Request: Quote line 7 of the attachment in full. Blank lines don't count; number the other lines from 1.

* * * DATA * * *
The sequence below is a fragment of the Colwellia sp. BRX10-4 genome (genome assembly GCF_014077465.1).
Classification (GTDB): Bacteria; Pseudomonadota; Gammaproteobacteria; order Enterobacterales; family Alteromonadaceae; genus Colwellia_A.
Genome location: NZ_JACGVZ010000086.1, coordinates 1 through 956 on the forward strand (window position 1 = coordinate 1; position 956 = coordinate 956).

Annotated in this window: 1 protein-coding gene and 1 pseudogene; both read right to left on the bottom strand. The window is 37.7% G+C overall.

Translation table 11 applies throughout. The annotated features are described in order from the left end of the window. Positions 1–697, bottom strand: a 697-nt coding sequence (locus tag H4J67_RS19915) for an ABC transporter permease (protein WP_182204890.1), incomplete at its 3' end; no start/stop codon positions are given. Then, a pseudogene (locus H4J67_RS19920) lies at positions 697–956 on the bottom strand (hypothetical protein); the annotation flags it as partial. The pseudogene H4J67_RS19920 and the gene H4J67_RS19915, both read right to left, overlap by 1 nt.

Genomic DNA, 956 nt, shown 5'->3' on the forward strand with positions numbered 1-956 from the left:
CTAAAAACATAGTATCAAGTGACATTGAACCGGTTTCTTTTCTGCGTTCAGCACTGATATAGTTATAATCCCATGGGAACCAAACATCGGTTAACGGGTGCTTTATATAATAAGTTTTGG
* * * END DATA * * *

CTAAAAACATAGTATCAAGTGACATTGAACCGGTTTCTTTTCTGCGTTCAGCACTGATATAGTTATAATCCCATGGGAACCAAACATCGGTTAACGGGTGCTTTATATAATAAGTTTTGG